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CEC girls hockey to play Class A

The Cloquet-Esko-Carlton girls hockey team will transition to Class A, effective next season.

It was more a matter of not applying to play up in Class AA, explained Cloquet Superintendent Ken Scarbrough. The school board did not vote on the issue or hold any kind of public hearing.

"We just didn't make the application," Scarbrough said.

The girls hockey team had considered dropping out of Class AA in 2015, the last time the application was due, after school board member Jim Crowley asked Cloquet Activities Director Tom Lenarz to poll the players and parents in the program.

It was more an issue of school size, Crowley said at the time, noting that even combined with Carlton and Esko, the enrollment places the Lumberjacks in Class A.

"It's silly for us to compete with teams that have 90 kids to pick from for each age and we have maybe 20," Crowley pointed out in 2015.

According to current rules, programs and combined programs with enrollments of 1,200 students and over must play in Class AA, but programs below that number may "opt up" instead of playing in the smaller-school Class A tournaments.

"It's a common misconception that we've always been Class AA," Lenarz said. "We've always been AA because we opt up, not because that's where we're supposed to be."

Lenarz said the change is something that parents, coaches, administration and the community have been talking about for several years. But two years ago, the parents were fairly evenly divided on the issue, so he chose not to change.

This year, he said some parents approached him. He asked them to see where the other parents stood on the idea.

"It was clear the vast majority of U-10, U-12 and returning varsity players support the decision to stay in single-A for the next two years," he said, adding that people had a chance to speak for or against the idea. "After that, I discussed it with the coaches and the administration and everyone was supportive."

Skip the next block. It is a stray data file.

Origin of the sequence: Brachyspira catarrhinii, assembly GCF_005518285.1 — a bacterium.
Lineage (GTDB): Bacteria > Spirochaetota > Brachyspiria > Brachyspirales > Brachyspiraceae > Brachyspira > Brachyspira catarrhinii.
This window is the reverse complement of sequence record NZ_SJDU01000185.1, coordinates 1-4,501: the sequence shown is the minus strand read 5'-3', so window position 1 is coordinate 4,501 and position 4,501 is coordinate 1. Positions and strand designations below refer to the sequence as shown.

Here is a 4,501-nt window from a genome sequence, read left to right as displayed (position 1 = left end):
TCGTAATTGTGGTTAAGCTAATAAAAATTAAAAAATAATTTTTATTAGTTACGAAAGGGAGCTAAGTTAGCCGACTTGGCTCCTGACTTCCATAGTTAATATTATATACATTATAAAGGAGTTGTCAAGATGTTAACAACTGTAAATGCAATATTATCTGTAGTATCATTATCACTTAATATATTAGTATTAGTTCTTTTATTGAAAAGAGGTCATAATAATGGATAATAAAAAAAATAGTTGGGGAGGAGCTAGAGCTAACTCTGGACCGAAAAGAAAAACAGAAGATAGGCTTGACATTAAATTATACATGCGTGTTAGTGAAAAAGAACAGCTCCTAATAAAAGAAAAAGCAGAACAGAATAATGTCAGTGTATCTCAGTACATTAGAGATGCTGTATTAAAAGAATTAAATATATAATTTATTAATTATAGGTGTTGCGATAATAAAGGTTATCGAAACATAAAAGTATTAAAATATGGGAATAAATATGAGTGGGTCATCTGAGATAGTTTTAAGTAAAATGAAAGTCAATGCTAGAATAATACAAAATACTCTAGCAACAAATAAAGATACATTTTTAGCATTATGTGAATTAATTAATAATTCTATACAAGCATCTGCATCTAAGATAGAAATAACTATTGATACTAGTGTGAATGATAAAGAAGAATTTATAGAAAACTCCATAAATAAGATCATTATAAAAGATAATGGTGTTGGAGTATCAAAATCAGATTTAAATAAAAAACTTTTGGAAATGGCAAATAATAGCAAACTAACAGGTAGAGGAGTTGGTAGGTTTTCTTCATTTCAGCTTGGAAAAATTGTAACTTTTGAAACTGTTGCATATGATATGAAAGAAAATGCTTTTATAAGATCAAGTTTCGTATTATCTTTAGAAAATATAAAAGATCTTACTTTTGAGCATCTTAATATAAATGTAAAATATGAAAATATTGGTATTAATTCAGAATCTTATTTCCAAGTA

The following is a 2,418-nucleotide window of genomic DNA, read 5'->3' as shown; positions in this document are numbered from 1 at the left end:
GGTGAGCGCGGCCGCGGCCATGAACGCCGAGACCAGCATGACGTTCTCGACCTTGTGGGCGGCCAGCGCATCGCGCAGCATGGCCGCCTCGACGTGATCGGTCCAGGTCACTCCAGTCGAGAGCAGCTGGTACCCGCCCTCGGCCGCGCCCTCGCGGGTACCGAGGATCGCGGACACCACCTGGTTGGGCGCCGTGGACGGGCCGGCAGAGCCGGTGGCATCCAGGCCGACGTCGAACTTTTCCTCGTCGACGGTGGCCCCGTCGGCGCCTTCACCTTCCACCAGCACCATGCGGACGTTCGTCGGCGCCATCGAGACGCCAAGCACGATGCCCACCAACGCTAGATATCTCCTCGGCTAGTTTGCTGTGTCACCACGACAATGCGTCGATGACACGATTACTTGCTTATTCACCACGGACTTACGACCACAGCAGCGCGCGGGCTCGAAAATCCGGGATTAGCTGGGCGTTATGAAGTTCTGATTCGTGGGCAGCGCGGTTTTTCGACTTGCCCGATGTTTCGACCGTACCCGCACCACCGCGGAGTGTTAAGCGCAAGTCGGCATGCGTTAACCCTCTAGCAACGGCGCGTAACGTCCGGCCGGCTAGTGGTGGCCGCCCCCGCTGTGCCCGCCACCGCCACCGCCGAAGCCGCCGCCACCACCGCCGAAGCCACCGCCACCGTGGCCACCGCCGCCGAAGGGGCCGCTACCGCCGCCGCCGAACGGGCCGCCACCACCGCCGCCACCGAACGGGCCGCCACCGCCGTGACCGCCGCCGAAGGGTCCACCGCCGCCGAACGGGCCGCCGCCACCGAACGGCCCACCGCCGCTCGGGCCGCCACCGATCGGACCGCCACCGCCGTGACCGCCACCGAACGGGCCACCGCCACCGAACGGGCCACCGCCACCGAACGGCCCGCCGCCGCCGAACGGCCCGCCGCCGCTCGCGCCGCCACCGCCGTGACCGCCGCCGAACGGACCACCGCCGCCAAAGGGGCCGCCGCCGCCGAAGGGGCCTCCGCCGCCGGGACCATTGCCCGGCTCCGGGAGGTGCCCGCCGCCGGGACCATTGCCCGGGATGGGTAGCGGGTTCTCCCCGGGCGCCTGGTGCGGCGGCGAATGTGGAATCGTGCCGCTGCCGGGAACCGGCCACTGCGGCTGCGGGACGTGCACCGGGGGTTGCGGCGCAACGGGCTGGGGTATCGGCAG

Although he knows there will be people who disagree with the decision, Lenarz said it comes down to fairness for the players, and low participation numbers for girls hockey.

"This is what's best for the kids," he said. "Given the participation numbers in girls hockey, we're at a huge disadvantage when it comes to playing AA teams in the season and, more importantly, in the playoffs. When you ask eighth- and ninth-graders who are working their butts off to line up across from juniors and seniors game after game, it's just not fair. At the end of the day, we need to do what's best for the program."

Scarbrough pointed out this year's boys state hockey championships for Class A and Class AA. Hermantown won the smaller class, and Grand Rapids the larger, the first time two northern Minnesota schools won both classes since 2007.

"If you look at boys hockey and the Hermantown and Grand Rapids teams, I'm not sure it matters what class you're in," Scarbrough said. "There are a lot of tough programs out there.

"Incidentally, we beat Grand Rapids," he added with a smile.

Lenarz hastened to add that the CEC boys hockey team is playing AA hockey for the next two years.

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